Today almost every third app store user owns an Android phone. Within just under a year and a half Android leapt from 2% to 28% in mid-2011. In 2008 Apple‘s users made up 74% of the total smartphone app store user base, however it dropped to less than 40% in Q2 2011.
As we can see, the smartphone app market monopoly is continuously transforming into a duopoly. Both platforms together comprise nearly two thirds of all potential smartphone application users, leaving all other platforms as niche players.
It won‘t take long for Android to catch up with Apple in terms of potential application store users. Another successful quarter for Android and both will be up to par. Developers who have to choose between the two platforms will make their decisions on more than just pure reach. They will consider more qualitative user base differences and potentials, or develop for both platforms.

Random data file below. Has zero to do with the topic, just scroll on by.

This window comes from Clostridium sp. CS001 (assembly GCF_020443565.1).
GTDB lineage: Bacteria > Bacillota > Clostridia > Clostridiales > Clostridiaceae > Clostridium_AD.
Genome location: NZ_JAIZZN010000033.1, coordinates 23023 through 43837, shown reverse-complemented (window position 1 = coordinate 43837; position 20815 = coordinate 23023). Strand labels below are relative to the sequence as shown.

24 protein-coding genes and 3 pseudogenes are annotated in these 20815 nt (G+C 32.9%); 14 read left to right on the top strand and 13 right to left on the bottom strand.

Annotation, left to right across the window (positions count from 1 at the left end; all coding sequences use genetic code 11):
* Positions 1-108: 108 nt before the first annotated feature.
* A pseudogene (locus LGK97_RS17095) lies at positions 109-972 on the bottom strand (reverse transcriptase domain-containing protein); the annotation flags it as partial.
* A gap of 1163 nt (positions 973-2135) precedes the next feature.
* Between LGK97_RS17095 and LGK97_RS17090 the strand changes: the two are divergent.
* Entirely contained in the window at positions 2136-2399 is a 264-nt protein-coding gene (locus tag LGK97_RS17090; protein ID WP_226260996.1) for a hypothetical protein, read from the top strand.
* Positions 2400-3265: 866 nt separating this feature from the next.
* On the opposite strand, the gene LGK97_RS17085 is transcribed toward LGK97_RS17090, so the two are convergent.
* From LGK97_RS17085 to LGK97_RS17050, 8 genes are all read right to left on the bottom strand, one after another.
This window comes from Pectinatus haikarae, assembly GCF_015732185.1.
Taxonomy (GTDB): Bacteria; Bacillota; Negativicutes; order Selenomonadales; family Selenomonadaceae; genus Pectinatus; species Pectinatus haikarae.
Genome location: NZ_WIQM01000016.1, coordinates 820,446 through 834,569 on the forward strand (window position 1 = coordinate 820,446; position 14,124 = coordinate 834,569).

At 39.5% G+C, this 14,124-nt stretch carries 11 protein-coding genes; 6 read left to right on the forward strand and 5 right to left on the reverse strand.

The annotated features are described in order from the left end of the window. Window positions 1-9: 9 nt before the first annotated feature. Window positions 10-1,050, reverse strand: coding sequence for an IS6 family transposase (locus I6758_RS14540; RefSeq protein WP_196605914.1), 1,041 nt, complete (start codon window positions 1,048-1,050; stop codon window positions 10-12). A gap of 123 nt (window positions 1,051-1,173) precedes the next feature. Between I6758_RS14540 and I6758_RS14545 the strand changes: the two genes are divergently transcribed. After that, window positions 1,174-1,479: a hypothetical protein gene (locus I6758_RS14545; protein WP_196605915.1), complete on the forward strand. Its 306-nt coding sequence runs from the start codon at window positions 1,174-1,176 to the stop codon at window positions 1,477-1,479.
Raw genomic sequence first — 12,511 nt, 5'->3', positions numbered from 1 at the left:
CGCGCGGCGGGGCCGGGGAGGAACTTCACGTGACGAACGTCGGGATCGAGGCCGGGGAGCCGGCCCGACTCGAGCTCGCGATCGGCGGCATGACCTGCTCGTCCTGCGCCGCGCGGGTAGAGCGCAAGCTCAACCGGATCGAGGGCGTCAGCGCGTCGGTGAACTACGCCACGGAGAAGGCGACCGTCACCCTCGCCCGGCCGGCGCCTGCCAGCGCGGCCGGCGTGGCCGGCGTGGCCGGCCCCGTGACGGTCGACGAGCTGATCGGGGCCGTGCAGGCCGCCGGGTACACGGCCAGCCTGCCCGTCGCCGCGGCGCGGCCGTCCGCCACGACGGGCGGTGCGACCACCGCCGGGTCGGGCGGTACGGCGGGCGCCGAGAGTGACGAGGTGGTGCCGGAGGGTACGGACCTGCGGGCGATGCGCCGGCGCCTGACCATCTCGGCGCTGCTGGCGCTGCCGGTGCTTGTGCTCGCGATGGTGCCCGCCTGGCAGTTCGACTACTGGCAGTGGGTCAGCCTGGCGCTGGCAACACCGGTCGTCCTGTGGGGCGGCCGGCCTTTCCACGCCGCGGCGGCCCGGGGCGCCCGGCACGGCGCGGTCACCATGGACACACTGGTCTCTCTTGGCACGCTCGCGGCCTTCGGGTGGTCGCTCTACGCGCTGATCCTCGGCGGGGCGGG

For most starting developers, one of the key criteria in selection of a platform is the potential reach of an application, i.e. how many people own devices running the platform and how many users they would actually reach through a chosen app store?
Previously Apple was the unquestionable leader, with the largest app store user base. If we count only smartphone users, Android is already far beyond: however the Apple App Store user base is fueled by millions of iPod Touch users and a successful iPad spread. To date, Apple has shipped over 240 million smart devices (iPhones, iPod Touch and iPads) leaving Android behind with 170 million cumulative device shipments. Given the device replacement cycles and other relevant factors, actual potential user bases today are lower but Apple still wins over Android.